char* rodata2 = "world";

  printf(".stack\t%p %p\n",  &stack1,  &stack2);
  printf(".bss\t%p %p\n",    &bss1,    &bss2);
  printf(".data\t%p %p\n",   &data1,   &data2);
  printf(".heap\t%p %p\n",   heap1,    heap2);
  printf(".rodata\t%p %p\n", rodata1,  rodata2);

  free(heap1);
  free(heap2);
}

Output (for example):

.stack  000000000022FE2C 000000000022FE28
.bss    0000000000407030 0000000000407034
.data   0000000000403010 0000000000403014
.heap   0000000000477C50 0000000000477C70
.rodata 0000000000404000 0000000000404006

As you can see the two variables in the same segment have nearly identical addresses, the only difference being the size of the objects (and possibly some room for alignment). While they have very different addresses compared to variables on the other rows.

  • 1
    (String literals don't necessarily end up in .rodata, but you get the idea) – Lundin Oct 17 at 13:22
  • Why are you showing two static int variables (bss1 and data1) in the same context (inside main)? The difference seems to be that one is initialised and the other one isn't, but does that matter? Maybe you wanted to put one of them outside of main? – Fabio Turati Oct 17 at 22:22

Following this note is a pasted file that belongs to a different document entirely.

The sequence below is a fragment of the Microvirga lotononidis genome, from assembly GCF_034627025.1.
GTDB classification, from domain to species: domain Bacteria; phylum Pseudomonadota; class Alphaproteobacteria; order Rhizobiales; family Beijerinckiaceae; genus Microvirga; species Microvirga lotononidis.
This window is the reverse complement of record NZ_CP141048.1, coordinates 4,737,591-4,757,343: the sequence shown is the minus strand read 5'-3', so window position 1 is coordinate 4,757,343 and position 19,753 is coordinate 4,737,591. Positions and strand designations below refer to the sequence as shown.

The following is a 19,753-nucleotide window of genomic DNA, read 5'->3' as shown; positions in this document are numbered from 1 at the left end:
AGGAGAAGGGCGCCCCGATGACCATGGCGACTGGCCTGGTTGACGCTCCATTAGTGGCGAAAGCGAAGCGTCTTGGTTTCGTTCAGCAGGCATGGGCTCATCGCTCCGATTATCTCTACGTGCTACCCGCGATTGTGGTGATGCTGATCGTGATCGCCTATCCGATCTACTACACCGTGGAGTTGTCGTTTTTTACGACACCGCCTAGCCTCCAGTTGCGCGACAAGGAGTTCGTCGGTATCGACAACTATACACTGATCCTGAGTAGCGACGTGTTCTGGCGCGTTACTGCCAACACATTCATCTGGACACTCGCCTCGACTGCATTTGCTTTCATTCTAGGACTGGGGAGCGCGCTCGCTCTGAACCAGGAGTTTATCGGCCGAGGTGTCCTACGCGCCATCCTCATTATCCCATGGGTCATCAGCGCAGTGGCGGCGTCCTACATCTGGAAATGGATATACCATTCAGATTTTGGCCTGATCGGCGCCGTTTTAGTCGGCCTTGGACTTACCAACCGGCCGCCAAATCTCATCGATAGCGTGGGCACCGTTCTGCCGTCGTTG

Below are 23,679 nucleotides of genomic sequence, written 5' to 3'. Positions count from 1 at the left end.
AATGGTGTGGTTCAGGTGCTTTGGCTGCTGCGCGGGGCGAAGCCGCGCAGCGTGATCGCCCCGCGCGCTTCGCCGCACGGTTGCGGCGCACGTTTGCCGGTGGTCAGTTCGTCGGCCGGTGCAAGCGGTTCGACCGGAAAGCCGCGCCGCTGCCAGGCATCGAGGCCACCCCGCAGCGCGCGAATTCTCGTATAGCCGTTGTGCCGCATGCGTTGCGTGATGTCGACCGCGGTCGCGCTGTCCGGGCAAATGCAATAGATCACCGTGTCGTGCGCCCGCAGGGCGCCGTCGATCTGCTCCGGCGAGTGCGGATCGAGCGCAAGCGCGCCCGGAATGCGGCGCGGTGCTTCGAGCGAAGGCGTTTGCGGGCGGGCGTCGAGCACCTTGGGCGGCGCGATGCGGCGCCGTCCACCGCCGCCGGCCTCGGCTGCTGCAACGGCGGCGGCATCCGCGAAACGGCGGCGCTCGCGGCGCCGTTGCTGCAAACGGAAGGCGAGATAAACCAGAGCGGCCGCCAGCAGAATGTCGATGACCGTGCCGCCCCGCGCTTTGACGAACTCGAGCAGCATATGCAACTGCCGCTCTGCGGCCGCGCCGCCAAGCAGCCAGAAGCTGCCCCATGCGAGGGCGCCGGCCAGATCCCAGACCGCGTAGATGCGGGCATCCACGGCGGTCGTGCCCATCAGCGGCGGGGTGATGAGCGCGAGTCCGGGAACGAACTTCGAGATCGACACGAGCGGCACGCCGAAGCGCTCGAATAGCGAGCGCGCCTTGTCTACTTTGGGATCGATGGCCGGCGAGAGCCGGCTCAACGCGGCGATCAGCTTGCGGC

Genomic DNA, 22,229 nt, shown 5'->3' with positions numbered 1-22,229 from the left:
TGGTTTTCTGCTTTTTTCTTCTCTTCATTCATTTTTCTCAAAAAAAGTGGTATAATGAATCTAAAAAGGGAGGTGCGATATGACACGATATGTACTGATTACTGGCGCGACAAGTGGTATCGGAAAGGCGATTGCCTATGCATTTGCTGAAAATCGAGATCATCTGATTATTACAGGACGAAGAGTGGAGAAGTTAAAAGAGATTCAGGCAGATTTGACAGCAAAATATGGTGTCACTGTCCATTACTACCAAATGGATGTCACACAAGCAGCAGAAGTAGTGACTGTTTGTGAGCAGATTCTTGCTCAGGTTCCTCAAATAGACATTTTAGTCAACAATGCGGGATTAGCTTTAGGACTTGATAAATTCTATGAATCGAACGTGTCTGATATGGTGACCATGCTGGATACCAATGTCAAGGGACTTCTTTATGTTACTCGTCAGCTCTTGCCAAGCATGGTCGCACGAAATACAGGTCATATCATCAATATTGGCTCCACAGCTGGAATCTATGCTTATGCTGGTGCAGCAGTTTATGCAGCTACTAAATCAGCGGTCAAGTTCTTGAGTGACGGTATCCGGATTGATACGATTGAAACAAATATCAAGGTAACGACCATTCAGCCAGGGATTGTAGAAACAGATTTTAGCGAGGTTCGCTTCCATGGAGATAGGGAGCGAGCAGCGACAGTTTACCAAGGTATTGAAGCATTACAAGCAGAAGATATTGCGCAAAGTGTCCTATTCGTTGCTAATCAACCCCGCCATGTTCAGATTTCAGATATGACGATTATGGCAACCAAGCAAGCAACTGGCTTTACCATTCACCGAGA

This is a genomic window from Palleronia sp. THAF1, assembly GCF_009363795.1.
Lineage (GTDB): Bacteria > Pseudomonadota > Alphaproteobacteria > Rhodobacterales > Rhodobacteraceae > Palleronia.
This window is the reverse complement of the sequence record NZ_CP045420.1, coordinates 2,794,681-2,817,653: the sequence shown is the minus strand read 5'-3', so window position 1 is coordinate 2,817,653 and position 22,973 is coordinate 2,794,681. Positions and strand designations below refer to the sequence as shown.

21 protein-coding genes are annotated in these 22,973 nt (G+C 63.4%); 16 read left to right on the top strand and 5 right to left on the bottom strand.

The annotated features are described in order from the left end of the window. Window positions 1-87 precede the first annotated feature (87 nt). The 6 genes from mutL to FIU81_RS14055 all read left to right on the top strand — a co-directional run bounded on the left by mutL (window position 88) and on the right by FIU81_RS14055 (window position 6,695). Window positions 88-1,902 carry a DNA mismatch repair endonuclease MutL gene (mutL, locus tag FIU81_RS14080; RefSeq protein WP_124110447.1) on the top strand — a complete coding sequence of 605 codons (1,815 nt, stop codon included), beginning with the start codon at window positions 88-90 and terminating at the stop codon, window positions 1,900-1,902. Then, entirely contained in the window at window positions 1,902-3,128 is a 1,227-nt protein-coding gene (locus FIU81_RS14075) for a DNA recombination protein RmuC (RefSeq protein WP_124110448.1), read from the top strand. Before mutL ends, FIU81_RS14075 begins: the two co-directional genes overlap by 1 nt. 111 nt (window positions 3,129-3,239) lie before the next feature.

• @FabioTurati, with some compilers, it matters, with others, it doesn't. – Mark Oct 17 at 23:04
  • @FabioTurati Because I wanted to illustrate that bss and data end up in quite different address spaces, as shown by the output example. Yes, initialization matters. This might be helpful in order to understand the different sections (it was written for embedded systems for applies universally, except there's no true NVM on a PC). – Lundin Oct 18 at 6:32
  • @Mark It has nothing to do with the compiler but rather linker format standards and the "CRT" executed before main() is called. – Lundin Oct 18 at 6:33

The C standard states that an object can have one of 4 different storage durations. These are:

  • static
  • automatic
  • allocated
  • thread

The code above addresses the first 3 of these.

A static object is is declared either at file scope or at local scope with the static modifier. String literals are also static objects.

An automatic object, typically referred to as a local variable, it declared within a function or an enclosing scope.

An allocated object is one whose memory is returned by an allocation function such as malloc.